Personal care treatments

Judge temporarily blocks CPS investigation into treatment of transgender child

A Travis County district judge on Wednesday temporarily blocked the state’s child welfare agency from investigating possible child abuse charges against the parents of a 16-year-old who has undergone gender affirming health care.

But the court has refrained from blocking such investigations across the state — at least for now.

The judge’s decision came in response to a complaint filed by two national civil rights groups against Governor Greg Abbott and the Texas Department of Family and Protective Services on behalf of the family, which faced scrutiny for supporting their daughter’s care for gender dysphoria.

State prosecutors, who did not respond to a request for comment, have already appealed the decision.

The investigation was prompted by a directive from Abbott last week, backed by a non-binding legal opinion from Attorney General Ken Paxton that equates surgical and drug treatments with child abuse.

Most major professional medical organizations support evidence-based care for the treatment of gender dysphoria, which is defined by the American Psychiatric Association as psychological distress and anxiety due to a mismatch between the senses a person a of its gender and sex assigned at birth.

The 16-year-old girl’s mother, who is not named in the lawsuit, is a child protection agency employee and was placed on administrative leave from work last week. Earlier in the day, she asked her supervisors for clarification on the impact of Abbott’s new order, according to the suit, which does not contain details about who reported the alleged abuse.

“This should never have happened and is unfathomably cruel,” said Brian Klosterboer, an ACLU of Texas attorney representing the plaintiffs. “Families shouldn’t have to worry about being separated because they are providing the best possible health care for their children.”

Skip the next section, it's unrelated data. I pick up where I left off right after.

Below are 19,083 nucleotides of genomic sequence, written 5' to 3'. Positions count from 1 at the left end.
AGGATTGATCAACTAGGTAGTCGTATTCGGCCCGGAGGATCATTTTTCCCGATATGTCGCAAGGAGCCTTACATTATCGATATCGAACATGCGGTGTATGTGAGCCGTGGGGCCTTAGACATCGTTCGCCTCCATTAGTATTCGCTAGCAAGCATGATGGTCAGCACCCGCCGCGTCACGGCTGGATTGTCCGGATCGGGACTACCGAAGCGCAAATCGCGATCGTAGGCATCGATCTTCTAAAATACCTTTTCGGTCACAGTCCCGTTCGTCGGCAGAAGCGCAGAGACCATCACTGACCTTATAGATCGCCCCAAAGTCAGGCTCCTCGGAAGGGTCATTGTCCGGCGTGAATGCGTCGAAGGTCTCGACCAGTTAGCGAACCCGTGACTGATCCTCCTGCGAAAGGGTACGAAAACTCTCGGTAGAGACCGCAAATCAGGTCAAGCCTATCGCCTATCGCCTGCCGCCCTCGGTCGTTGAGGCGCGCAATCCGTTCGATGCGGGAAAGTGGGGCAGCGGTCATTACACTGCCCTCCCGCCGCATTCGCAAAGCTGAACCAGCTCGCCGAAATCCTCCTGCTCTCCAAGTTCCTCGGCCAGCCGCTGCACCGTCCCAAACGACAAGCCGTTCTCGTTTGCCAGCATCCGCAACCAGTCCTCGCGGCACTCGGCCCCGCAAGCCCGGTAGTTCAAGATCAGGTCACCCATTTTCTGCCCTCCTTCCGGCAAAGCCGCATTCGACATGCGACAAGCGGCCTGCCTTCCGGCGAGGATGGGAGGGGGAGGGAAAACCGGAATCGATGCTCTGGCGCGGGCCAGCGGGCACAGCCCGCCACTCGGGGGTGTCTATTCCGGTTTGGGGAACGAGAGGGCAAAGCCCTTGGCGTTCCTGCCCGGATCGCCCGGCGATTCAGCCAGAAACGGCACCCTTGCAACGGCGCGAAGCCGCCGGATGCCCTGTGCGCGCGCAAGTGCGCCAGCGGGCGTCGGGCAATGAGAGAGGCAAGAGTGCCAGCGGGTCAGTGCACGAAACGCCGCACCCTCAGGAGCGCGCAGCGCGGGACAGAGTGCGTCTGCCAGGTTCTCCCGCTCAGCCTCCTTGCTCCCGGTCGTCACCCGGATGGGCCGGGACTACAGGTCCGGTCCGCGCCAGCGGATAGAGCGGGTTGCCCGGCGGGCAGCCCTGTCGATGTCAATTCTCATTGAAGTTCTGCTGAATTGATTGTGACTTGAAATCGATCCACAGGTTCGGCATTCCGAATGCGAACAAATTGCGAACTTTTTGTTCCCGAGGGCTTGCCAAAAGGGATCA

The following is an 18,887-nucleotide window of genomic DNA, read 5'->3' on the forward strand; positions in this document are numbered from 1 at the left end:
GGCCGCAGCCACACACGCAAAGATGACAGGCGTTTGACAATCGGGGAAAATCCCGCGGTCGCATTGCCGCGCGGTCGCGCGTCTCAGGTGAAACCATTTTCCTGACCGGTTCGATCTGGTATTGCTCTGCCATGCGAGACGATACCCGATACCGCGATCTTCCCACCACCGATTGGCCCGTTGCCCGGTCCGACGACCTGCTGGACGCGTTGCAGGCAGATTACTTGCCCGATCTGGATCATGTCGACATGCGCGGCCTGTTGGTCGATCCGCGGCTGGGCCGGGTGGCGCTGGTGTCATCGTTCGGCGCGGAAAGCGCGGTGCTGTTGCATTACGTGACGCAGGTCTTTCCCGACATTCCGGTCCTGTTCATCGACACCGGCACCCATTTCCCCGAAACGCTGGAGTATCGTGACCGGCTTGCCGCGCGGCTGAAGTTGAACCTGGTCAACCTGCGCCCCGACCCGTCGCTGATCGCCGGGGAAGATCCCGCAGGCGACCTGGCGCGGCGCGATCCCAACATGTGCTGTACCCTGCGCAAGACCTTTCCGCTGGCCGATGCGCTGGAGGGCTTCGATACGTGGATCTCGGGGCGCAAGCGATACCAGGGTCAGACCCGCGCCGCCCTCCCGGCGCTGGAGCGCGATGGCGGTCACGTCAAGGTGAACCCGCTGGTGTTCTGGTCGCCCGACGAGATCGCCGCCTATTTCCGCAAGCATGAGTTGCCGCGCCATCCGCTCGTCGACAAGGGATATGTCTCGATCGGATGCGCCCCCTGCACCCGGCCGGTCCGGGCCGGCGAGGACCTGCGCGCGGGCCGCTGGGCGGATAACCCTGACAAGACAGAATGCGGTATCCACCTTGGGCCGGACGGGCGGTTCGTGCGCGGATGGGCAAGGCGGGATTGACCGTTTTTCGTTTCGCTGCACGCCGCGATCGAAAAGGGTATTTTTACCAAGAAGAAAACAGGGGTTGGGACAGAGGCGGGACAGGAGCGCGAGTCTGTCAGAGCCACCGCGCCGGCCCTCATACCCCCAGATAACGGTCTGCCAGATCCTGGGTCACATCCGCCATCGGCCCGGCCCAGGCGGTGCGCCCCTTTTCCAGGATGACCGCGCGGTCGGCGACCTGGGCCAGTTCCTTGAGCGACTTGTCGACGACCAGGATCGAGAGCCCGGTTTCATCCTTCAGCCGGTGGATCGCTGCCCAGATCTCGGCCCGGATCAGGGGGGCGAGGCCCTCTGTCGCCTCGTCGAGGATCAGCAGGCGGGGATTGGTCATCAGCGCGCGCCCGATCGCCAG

The decision came as the Biden administration’s Department of Health and Human Services rolled out new guidelines calling on Texans to file a federal lawsuit if they experience discrimination based on gender identity or disability while seeking gender-affirming care.

“This is the worst of government excesses,” Biden said in a statement Wednesday. “Like so many anti-transgender attacks proliferating in states across the country, the governor’s actions are ruthlessly threatening to harm children and their families just to score political points. These actions terrify many families in Texas and beyond. . And they have to stop.”

In granting a temporary restraining order on Wednesday, District Judge Amy Clark Meachum, a Democrat, said the employee would otherwise risk losing her job, and she and her husband “face imminent and continuing deprivation of their constitutional rights, the potential loss of necessary medical care, and the stigma of being unfoundedly investigated for child abuse.

The court will hold a hearing on March 11 to determine whether Meachum should issue a broader, more lasting injunction.

Order targets use of ‘puberty blockers’ and hormone therapy

Paul Castillo of Lambda Legal, one of the plaintiffs’ attorneys, said in court Wednesday that at least two other families were also being investigated by the state’s child protective agency. and that some medical providers had stopped prescribing gender-affirming drugs to transgender youth in Texas.

Abbott’s order applies to the use of puberty blockers, which delay the onset of puberty in children diagnosed with gender dysphoria, and hormone treatments for older children, as well as the surgery, although this is not common in minors.

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Paxton, in his legal opinion, argued that courts were likely to find that removing a child’s constitutional right to procreate, especially when too young to legally consent – and even the use of drugs claiming gender – could lead to physical and mental harm. harm that amounts to abuse.